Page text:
Chicago’s “second coast” boasts a new riverwalk downtown and plans for major redevelopment of the industrial corridor along the Chicago River’s North Branch. The City of Chicago Department of Planning and Development (DPD), in a collaboration with the Metropolitan Planning Council (MPC) and Chicago Architecture Biennial, explores the river’s potential by inviting nine world-class architecture firms along the South Branch. image credit: Steven Wang
Enlivening, Accessing the South Branch
The Chicago River Edge Ideas Lab (the Lab) is nine firms: Ross Barney Architects, Skidmore, Owings, & Merrill (SOM), James Corner Field Operations, site design group, ltd (site), Sasaki, Studio Gang, Adjaye Associates, SWA, and Perkins + Will with partner Omni Ecosystems. Each firm will create continuous, accessible pedestrian and bicycle paths that incorporate landscaping, art, and lighting.
Three South Branch sites are the Lab’s focus and have unique attributes and challenges: Civic Opera Edge, Congress Parkway Edge, and Air Line Bridge Edge.
The Civic Opera Edge
The Civic Opera Edge is part of the downtown canyon, with the historic Civic Opera and Riverside Plaza Buildings on the east and west sides respectively. Unlike the Chicago Riverwalk to the north, the Civic Opera Edge site’s challenge is to create a human-scale, continuous path where buildings directly front the river.image credit: Lyric Opera Landing - SOM via River Edge Ideas Lab
Proposals such as SOM’s Lyric Opera Landing and Ross Barney Architects’ Lyric Colonnade lower the Opera Building to water level with a multi-level landing and performance spaces built along the building’s walls. Sasaki’s River Ballet creates a tri-level curved walkway along the Opera building with habitat hives, designed to attract wildlife, constructed alongside the river.
Visions seek to open up the Opera building to the water in a way that mirrors the Riverside Plaza Building’s open space, connecting the two sides of the river, and to provide performance spaces for programming.
The Congress Parkway Edge
Further south, the Congress Parkway Edge site sits alongside the Chicago River where three major highways and Congress Parkway converge. Pedestrian access to the riverfront is still complicated by high-volume traffic despite public space near the river (Grant Park is at the end of Congress Parkway) and the Congress Interchange Park completed in 2012.
James Corner Field Operations’ Mbankment unifies all three sites with a dynamic linear park. By creating a new river edge through modular blocks, the two-mile plan would allow access to the South Branch and create a more resilient riverfront and a safer, more interconnected pedestrian experience at the Congress Parkway Edge.
Studio Gang’s Green Graft prioritizes new green space and pedestrian access at the Congress Interchange. The existing park is supplemented with elevated, green crossways and biking and walking paths alongside the river. Plans for each site echoes the firm’s vision for a green riverfront along industrial stretches of the Chicago River.
Similarly, the Urban Thread by Perkins + Will's links new parkland and a multitude of biking and walking paths to the existing Congress Interchange Park and greater Loop District. The interchange is friendlier to pedestrians and the spaces can host programming and provide access to the river recreation such as kayaking and fishing.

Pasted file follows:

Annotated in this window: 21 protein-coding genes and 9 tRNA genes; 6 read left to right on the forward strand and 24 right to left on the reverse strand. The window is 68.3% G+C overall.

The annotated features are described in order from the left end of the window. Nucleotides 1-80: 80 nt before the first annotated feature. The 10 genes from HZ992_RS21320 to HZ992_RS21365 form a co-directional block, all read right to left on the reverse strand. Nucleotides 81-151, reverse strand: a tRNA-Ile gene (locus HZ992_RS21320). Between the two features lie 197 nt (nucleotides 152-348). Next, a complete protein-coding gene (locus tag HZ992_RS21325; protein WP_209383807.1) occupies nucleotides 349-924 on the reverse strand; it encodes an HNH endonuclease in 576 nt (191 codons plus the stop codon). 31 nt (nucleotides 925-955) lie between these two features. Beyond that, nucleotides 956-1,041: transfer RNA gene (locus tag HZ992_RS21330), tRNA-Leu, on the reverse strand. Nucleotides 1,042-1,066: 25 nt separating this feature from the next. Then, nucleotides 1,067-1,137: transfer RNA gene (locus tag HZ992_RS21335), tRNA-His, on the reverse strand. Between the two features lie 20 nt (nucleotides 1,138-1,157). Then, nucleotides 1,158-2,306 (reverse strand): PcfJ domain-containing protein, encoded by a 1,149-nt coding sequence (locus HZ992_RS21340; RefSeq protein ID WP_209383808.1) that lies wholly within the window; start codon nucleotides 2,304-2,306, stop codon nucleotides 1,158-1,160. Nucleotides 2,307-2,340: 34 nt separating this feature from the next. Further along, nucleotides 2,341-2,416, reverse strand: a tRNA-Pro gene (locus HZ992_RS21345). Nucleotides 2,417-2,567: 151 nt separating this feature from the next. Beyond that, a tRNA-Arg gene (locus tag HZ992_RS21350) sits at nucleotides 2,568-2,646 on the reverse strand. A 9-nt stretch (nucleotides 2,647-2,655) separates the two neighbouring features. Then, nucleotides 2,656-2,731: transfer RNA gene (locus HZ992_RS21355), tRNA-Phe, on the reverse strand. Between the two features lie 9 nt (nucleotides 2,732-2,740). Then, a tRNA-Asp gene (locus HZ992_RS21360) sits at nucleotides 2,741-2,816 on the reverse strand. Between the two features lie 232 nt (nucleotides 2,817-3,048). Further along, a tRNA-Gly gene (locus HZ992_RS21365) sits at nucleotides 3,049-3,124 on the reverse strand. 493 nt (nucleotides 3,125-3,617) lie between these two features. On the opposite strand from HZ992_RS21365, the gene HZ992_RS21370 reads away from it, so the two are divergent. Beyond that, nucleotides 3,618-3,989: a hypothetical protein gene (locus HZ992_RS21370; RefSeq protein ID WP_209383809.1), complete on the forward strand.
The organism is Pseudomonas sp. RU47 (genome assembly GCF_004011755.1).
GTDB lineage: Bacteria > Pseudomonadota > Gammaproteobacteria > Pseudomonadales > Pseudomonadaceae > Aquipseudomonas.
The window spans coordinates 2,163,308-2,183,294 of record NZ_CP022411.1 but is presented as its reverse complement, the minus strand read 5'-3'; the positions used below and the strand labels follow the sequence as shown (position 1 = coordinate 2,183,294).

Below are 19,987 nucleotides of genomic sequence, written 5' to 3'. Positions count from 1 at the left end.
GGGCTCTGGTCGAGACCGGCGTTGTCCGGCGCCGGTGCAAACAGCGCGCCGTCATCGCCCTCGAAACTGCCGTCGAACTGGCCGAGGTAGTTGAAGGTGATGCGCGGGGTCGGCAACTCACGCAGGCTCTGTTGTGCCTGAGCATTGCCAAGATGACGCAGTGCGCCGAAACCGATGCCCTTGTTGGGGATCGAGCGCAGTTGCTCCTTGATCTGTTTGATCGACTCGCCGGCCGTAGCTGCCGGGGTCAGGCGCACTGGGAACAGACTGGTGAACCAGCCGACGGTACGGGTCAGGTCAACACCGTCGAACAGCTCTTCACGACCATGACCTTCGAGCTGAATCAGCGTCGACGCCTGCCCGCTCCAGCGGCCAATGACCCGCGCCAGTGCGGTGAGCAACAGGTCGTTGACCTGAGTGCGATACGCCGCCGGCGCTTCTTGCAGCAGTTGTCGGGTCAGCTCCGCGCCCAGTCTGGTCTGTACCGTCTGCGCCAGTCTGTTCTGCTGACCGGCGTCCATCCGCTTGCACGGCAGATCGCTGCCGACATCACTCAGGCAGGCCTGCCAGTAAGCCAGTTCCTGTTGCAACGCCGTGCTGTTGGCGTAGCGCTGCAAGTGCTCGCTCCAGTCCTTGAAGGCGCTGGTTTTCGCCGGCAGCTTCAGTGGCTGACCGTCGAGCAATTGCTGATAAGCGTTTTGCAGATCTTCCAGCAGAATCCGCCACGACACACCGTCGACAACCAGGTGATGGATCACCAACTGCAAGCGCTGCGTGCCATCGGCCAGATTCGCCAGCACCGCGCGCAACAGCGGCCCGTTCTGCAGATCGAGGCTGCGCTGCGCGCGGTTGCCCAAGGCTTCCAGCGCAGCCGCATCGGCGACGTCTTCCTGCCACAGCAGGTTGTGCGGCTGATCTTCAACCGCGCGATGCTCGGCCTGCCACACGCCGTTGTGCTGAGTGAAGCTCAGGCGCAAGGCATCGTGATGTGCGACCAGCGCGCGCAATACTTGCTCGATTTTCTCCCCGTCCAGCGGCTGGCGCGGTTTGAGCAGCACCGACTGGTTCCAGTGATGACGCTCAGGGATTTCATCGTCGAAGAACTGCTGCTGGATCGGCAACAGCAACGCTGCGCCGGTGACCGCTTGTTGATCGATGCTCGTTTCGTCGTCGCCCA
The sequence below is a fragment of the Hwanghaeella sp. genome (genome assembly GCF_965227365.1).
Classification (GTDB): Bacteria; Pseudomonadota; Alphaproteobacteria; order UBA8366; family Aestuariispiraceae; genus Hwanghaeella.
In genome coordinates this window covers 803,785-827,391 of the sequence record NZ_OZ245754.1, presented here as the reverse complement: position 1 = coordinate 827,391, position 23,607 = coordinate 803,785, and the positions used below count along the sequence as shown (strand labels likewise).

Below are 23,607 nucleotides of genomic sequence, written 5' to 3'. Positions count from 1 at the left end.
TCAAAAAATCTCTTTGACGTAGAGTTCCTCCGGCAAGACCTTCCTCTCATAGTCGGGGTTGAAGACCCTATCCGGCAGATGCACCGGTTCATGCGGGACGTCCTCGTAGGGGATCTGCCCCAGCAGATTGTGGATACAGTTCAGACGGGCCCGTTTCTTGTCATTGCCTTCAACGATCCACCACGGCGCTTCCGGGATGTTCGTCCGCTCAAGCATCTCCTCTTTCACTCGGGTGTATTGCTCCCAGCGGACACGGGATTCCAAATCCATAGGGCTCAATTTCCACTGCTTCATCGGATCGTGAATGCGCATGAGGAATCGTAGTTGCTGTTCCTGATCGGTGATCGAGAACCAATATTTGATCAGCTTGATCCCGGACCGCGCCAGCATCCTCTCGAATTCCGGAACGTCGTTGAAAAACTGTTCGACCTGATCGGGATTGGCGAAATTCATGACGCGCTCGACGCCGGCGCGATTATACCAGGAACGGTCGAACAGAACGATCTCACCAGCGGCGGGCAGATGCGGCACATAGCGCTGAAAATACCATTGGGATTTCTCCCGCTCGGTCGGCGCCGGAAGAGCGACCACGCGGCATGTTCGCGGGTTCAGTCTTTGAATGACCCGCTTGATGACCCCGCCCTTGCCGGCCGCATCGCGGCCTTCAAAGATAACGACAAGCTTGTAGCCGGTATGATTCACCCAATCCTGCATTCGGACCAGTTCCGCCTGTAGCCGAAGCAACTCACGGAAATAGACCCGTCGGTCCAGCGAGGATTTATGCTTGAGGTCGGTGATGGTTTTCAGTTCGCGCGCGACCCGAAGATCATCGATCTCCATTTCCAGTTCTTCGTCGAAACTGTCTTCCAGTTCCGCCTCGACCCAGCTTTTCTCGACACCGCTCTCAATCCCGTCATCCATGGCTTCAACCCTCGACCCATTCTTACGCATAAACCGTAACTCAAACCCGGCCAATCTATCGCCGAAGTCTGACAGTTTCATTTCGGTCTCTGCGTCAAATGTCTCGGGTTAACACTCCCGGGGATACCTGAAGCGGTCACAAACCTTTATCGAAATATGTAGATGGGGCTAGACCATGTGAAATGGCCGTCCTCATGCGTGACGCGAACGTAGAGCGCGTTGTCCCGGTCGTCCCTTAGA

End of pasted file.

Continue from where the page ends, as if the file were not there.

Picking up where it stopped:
The Air Line Bridge Edge
Located on the South Side outside of the downtown core, the Air Line Bridge Edge is bordered by a 62-acre vacant parcel to the north.The St. Charles Airline Bridge (a designated landmark) and Ping Tom Memorial Park are adjacent to the site. Goals for this site include incorporating the Airline Bridge into designs, linking the river with the existing park, and providing new access to the river in an industry-heavy neighborhood.
SWA’s Max F.A.R! The Forest Area Ratio introduces an ecological network alongside the river with varieties selected to attract birds, stabilize the banks, and provide fall color in an area that can support a natural connection to the river. The design reflects the nearby vacant land’s natural growth as well as the landscaped parkland.
Other proposals, such as Arena Walk by Adjaye Associates, create a curved riverwalk with a natural flow that can support future densification and is characterized by its generous promenades and new public spaces that serve as community centers.
Conflux (by site) seeks to make the river available year round. A designated bike commuter pathway opens up the riverfront to alternative transportation, and a sledding hill and pavilion is tailored to local residents.
Submit Your Feedback to the Project
image credit: Blue - SWA via River Edge Ideas Lab
Cultural programming, pedestrian priorities, and ecologically-conscious installations shape the possible future of the South Branch sites. Each design prioritizes access to the Chicago River along the South Branch where it is rare, and the Lab is collecting community opinions on each vision to be discussed in a final River Lab Panel on January 4th, 2018. By building on the success of the downtown riverwalk, Lab projects can bring the amenities, green spaces, and unique culture of the Chicago River to underutilized spaces and underserved communities in the city.
The Chicago Architecture Biennial hosts the Lab in various sites across the city until January. Visit the traveling exhibit at Harold Washington Library, 400 S State Street, starting on October 16th, 2017 and attend gallery talks from Lab participants throughout the event.